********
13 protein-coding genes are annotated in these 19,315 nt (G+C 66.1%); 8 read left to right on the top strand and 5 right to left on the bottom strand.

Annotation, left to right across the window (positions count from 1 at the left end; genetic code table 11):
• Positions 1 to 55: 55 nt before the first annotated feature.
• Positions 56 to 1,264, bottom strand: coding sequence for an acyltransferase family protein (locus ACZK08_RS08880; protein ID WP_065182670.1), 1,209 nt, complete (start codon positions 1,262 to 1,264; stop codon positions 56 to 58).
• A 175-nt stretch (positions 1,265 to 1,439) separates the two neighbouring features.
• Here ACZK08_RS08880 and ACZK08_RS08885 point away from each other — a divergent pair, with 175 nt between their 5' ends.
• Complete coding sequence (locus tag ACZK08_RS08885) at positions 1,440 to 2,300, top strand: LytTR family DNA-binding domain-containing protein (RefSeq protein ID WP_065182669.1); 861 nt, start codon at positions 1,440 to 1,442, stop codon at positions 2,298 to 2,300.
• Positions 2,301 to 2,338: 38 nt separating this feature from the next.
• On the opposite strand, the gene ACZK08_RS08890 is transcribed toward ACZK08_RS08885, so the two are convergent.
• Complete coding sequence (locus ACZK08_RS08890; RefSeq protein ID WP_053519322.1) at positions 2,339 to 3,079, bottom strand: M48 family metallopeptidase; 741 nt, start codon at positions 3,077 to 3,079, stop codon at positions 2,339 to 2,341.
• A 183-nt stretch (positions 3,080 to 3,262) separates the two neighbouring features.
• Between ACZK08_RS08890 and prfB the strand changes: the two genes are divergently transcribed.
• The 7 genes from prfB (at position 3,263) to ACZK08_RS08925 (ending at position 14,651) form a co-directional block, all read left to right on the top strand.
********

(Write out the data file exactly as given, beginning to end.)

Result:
13 protein-coding genes are annotated in these 19,315 nt (G+C 66.1%); 8 read left to right on the top strand and 5 right to left on the bottom strand.

Annotation, left to right across the window (positions count from 1 at the left end; genetic code table 11):
• Positions 1 to 55: 55 nt before the first annotated feature.
• Positions 56 to 1,264, bottom strand: coding sequence for an acyltransferase family protein (locus ACZK08_RS08880; protein ID WP_065182670.1), 1,209 nt, complete (start codon positions 1,262 to 1,264; stop codon positions 56 to 58).
• A 175-nt stretch (positions 1,265 to 1,439) separates the two neighbouring features.
• Here ACZK08_RS08880 and ACZK08_RS08885 point away from each other — a divergent pair, with 175 nt between their 5' ends.
• Complete coding sequence (locus tag ACZK08_RS08885) at positions 1,440 to 2,300, top strand: LytTR family DNA-binding domain-containing protein (RefSeq protein ID WP_065182669.1); 861 nt, start codon at positions 1,440 to 1,442, stop codon at positions 2,298 to 2,300.
• Positions 2,301 to 2,338: 38 nt separating this feature from the next.
• On the opposite strand, the gene ACZK08_RS08890 is transcribed toward ACZK08_RS08885, so the two are convergent.
• Complete coding sequence (locus ACZK08_RS08890; RefSeq protein ID WP_053519322.1) at positions 2,339 to 3,079, bottom strand: M48 family metallopeptidase; 741 nt, start codon at positions 3,077 to 3,079, stop codon at positions 2,339 to 2,341.
• A 183-nt stretch (positions 3,080 to 3,262) separates the two neighbouring features.
• Between ACZK08_RS08890 and prfB the strand changes: the two genes are divergently transcribed.
• The 7 genes from prfB (at position 3,263) to ACZK08_RS08925 (ending at position 14,651) form a co-directional block, all read left to right on the top strand.